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I can't remember the name of it, but I believe you can reference already matched strings within a RegExp object. What I want to do is match all tags within a given string eg

<ul><li>something in the list</li></ul>

the RegExp should be able to match only the same tags, then I will use a recursive function to put all the individual matches in an array. The regex that should work if I can reference the first match would be.

var reg = /(?:<(.*)>(.*)<(?:FIRST_MATCH)\/>)/g; 

The matched array should then contain

match[0] = "<ul><li>something in the list</li></ul>";
match[1] = "ul";
match[2] = ""; // no text to match
match[3] = "li";
match[4] = "something in the list";

thanks for any help

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up vote 2 down vote accepted

It seems like you mean backreference (\1, \2):

var s = '<ul><li>something in the list</li></ul>';
// => ["<ul><li>something in the list</li></ul>",
//     "ul",
//     "li",
//     "something in the list"]

The result is not exactly same with what you want. But point is that the backreference \1, \2 match the string that was matched by earlier group.

share|improve this answer
Hi thanks for the reply, but that's not working. I have been reading since you posted and keep finding that backreferencing is not possible in Javascript. Maybe I could pass a function in a String.replace() and run another replace with the first tag name it see's then push that in an array.. I'll see if I can make it work. – synthet1c Feb 10 '14 at 8:26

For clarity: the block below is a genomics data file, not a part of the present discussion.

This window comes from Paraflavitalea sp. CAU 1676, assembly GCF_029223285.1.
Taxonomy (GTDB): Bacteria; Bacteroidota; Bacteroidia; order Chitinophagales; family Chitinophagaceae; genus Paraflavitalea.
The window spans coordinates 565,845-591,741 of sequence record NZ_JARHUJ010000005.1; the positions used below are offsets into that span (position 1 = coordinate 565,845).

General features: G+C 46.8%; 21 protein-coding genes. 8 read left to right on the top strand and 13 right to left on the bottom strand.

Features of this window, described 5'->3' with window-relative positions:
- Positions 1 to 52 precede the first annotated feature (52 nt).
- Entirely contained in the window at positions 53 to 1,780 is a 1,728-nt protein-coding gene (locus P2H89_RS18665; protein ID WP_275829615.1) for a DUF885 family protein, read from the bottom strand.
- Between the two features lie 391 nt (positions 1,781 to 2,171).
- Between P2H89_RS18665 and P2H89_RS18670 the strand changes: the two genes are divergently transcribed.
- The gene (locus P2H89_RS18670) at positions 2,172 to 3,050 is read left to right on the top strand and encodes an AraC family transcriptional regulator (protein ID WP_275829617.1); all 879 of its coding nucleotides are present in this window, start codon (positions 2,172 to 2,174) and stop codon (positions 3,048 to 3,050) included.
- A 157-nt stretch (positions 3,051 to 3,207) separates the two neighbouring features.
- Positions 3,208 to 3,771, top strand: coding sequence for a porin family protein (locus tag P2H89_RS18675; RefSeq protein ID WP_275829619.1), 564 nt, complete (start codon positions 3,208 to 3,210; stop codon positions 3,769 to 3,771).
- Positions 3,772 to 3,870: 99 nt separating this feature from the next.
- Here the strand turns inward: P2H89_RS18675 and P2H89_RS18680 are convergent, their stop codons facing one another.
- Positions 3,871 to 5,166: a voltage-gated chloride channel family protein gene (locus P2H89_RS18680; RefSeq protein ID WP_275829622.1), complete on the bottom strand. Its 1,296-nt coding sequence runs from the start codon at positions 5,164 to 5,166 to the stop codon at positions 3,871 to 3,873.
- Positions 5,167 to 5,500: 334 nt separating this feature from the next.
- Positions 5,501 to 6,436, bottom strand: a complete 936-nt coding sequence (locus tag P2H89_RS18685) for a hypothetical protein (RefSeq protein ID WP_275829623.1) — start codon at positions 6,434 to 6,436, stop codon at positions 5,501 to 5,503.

@synthet1c, not working? backreference is possible in Javascript. See (example run). Also see Regular expression guide in MDN (Find back reference in the page) – falsetru Feb 10 '14 at 8:30
brilliant, that worked. Thanks for your help – synthet1c Feb 10 '14 at 8:32

It is not possible to parse HTML using regular expressions (if you're interested in the specifics, it is because HTML parsing requires a stronger type of automaton than a finite state automaton which is what a regular expression can express - look up FSA vs FST for more info).

You might be able to get away with some hack for a specific problem, but if you want to reliably parse HTML using Javascript then there are other ways to do this. Search the web for: parse html javascript and you'll get plenty of pointers on how to do this.

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I made a dirty workaround. Still needs work thought.

var str = '<div><ul id="list"><li class="something">this is the text</li></ul></div>';

function parseHTMLFromString(str){
    var structure = [];
    var matches = [];
    var reg = /(<(.+)(?:\s([^>]+))*>)(.*)<\/\2>/;
    str.replace(reg, function(){
        structure.push(arguments[1], arguments[4]);
        matches.shift().replace(reg, function(){
            structure.push(arguments[1], arguments[4]);
    return structure;

// parseHTMLFromString(str); // ["<div>", "<ul id="list">", "<li class="something">", "this is the text"]
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